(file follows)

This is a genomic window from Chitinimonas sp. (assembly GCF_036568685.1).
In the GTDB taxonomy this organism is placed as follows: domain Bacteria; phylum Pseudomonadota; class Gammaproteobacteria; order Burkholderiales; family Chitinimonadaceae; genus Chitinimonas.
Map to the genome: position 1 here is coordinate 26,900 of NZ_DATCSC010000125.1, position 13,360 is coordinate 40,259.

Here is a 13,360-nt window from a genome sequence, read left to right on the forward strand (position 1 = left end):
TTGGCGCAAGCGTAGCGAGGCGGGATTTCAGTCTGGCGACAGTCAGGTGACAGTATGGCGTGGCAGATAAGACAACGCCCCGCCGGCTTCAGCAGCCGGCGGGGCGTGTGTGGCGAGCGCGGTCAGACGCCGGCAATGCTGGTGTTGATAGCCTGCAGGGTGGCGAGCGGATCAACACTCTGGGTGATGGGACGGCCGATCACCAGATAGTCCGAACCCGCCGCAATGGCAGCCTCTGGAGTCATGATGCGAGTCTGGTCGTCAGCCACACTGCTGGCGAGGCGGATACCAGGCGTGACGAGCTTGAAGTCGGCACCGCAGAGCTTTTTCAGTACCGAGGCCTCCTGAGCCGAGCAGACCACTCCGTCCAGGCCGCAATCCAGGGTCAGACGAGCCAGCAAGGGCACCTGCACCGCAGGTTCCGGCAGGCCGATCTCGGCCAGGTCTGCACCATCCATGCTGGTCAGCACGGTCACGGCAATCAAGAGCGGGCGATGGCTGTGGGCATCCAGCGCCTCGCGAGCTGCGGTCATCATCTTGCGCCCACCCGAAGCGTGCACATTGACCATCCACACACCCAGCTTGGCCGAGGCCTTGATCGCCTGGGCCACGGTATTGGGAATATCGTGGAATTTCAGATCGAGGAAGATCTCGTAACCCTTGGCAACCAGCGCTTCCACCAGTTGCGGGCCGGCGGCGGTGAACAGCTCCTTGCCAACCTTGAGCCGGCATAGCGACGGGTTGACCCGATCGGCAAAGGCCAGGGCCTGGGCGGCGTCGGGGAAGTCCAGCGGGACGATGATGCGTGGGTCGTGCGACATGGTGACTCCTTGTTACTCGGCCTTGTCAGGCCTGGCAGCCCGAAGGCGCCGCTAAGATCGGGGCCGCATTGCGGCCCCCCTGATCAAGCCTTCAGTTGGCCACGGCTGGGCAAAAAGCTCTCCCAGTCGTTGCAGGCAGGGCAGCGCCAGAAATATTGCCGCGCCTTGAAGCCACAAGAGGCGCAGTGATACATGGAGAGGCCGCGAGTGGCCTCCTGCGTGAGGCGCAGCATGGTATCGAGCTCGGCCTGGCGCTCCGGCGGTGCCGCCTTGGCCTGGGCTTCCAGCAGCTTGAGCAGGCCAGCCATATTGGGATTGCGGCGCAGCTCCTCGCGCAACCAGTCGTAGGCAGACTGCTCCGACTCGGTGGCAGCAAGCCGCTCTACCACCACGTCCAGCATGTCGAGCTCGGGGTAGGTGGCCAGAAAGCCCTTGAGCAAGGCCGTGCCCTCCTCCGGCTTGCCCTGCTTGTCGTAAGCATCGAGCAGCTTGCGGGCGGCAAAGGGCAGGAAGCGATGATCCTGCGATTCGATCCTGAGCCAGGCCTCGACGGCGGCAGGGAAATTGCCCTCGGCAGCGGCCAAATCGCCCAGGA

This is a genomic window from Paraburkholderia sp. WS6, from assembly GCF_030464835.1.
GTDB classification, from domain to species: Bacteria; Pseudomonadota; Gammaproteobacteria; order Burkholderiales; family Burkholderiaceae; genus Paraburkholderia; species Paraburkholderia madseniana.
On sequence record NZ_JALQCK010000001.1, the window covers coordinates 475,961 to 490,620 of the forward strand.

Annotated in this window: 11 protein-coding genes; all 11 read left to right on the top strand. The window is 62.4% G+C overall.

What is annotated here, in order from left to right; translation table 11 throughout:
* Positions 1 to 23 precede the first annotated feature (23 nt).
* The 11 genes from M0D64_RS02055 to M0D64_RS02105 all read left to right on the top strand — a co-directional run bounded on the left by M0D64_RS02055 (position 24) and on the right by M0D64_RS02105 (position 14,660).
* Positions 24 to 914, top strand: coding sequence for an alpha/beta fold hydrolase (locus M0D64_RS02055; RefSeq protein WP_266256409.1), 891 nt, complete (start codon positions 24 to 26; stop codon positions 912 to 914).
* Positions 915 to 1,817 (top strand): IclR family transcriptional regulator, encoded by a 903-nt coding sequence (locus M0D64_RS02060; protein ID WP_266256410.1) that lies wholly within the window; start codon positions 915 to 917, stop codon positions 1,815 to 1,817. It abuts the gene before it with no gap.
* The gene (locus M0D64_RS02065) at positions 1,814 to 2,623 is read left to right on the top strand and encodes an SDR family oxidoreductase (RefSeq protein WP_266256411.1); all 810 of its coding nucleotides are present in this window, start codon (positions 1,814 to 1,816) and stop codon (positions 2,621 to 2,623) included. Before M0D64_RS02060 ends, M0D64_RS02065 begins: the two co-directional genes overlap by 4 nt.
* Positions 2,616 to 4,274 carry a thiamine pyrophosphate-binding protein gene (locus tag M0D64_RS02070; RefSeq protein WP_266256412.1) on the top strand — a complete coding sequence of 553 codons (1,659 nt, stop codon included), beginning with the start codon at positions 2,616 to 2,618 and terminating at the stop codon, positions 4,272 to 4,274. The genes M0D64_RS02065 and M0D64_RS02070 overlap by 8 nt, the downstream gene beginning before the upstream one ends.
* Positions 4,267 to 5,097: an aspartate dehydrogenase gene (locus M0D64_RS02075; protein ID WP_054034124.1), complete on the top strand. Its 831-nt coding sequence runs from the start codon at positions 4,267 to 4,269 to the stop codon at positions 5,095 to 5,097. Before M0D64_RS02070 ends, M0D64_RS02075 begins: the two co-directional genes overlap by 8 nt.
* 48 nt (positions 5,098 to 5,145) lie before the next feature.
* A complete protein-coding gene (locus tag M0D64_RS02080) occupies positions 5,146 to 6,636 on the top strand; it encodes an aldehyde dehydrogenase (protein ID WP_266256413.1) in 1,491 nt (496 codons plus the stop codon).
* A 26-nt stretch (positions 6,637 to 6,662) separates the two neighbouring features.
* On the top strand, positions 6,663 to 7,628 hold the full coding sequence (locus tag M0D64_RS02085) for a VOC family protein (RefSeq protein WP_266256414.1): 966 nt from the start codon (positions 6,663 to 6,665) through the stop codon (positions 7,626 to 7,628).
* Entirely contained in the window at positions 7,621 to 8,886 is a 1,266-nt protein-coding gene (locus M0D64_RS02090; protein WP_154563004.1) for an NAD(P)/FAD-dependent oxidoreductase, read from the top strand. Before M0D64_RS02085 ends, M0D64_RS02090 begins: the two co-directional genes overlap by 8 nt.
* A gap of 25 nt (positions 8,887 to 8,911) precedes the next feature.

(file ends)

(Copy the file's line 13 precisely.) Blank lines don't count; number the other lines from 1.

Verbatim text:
* Positions 24 to 914, top strand: coding sequence for an alpha/beta fold hydrolase (locus M0D64_RS02055; RefSeq protein WP_266256409.1), 891 nt, complete (start codon positions 24 to 26; stop codon positions 912 to 914).